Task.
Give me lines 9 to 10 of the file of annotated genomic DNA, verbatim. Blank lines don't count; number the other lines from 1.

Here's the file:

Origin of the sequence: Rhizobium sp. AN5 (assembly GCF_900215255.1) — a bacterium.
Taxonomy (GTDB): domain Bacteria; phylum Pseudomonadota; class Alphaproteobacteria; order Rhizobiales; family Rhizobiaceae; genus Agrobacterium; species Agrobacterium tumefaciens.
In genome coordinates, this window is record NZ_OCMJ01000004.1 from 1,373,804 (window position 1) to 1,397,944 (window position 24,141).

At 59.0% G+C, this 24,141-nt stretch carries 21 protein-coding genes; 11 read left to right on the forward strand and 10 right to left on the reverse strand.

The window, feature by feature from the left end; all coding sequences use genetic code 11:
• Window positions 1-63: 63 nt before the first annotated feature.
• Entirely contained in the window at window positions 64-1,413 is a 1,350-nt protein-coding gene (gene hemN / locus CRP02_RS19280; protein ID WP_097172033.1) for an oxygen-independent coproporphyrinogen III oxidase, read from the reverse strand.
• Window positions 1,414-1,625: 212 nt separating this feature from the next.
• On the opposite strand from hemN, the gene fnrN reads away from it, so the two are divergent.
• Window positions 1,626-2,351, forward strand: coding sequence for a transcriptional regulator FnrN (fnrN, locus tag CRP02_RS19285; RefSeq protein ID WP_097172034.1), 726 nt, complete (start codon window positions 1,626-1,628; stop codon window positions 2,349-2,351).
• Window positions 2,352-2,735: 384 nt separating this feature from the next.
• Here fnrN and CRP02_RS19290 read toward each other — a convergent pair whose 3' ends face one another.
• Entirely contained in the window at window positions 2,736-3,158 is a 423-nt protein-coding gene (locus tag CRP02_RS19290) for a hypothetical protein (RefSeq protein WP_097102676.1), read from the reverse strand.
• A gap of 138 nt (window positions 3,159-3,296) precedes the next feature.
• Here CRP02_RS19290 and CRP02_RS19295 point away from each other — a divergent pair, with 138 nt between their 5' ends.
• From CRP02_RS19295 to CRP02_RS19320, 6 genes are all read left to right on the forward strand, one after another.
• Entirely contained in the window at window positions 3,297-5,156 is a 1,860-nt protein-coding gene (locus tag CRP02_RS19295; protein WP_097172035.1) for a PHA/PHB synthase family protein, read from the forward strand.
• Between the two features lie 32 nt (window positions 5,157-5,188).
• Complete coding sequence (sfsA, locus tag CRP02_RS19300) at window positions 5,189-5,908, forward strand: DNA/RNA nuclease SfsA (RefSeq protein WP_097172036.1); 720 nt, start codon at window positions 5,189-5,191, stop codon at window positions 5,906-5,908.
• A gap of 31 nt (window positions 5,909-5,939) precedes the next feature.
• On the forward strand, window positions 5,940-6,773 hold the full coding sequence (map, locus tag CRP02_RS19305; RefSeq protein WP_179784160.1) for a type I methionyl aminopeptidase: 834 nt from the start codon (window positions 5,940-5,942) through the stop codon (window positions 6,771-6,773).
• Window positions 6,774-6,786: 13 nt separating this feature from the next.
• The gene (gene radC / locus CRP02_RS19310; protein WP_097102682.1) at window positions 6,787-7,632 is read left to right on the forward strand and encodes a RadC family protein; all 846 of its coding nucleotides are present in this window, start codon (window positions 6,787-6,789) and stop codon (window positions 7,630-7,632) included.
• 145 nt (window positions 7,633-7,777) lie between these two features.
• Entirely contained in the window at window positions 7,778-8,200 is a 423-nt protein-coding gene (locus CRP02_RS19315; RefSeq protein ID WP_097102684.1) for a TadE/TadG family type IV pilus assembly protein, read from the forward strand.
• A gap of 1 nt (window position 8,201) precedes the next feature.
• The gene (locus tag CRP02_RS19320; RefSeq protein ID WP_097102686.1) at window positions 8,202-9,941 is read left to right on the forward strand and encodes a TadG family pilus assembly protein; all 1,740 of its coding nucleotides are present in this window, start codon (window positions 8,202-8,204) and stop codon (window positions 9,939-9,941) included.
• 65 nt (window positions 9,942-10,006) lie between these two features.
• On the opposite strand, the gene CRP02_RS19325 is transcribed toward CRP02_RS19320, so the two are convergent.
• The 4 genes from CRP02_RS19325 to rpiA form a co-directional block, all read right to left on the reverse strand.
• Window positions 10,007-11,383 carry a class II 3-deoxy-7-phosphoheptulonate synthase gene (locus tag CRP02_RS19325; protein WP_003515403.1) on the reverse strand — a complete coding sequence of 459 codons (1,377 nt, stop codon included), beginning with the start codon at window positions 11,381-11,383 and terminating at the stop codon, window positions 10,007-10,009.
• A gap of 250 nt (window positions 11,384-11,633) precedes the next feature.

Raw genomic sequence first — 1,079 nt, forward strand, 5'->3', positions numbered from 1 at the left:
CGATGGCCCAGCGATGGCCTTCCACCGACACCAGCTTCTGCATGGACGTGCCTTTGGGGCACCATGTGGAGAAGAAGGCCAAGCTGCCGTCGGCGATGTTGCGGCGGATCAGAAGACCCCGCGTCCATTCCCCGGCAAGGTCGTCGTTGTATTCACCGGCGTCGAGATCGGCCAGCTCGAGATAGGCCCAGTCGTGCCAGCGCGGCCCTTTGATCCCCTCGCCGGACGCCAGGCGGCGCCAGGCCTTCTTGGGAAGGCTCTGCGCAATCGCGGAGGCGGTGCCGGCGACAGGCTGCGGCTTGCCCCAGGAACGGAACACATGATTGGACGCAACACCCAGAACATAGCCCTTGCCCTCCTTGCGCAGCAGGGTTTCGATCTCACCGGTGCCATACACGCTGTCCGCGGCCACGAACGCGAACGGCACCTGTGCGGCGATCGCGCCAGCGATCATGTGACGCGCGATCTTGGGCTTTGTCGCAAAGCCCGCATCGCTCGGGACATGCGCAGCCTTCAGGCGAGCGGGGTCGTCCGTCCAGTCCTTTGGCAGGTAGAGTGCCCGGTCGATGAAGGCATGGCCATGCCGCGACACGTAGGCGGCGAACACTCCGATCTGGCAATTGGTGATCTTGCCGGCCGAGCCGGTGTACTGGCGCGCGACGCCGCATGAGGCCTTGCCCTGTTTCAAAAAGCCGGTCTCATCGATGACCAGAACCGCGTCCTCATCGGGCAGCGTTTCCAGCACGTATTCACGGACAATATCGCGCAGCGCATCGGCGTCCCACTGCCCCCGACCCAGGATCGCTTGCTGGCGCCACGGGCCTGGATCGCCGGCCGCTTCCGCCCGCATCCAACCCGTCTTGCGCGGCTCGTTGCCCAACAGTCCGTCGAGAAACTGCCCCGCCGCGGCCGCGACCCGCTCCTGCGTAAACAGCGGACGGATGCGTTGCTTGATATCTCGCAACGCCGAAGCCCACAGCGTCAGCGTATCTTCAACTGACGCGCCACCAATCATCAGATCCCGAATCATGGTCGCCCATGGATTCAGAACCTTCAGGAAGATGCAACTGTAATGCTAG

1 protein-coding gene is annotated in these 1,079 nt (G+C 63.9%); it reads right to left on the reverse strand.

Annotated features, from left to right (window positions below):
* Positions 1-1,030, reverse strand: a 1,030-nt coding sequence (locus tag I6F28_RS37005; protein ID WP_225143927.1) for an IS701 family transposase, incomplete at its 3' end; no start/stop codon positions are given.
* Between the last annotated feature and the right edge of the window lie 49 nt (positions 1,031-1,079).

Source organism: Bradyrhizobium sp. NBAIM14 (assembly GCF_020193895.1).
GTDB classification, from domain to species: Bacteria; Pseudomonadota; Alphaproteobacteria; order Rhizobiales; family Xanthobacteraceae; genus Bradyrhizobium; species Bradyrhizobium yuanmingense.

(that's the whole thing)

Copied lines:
• On the opposite strand from hemN, the gene fnrN reads away from it, so the two are divergent.
• Window positions 1,626-2,351, forward strand: coding sequence for a transcriptional regulator FnrN (fnrN, locus tag CRP02_RS19285; RefSeq protein ID WP_097172034.1), 726 nt, complete (start codon window positions 1,626-1,628; stop codon window positions 2,349-2,351).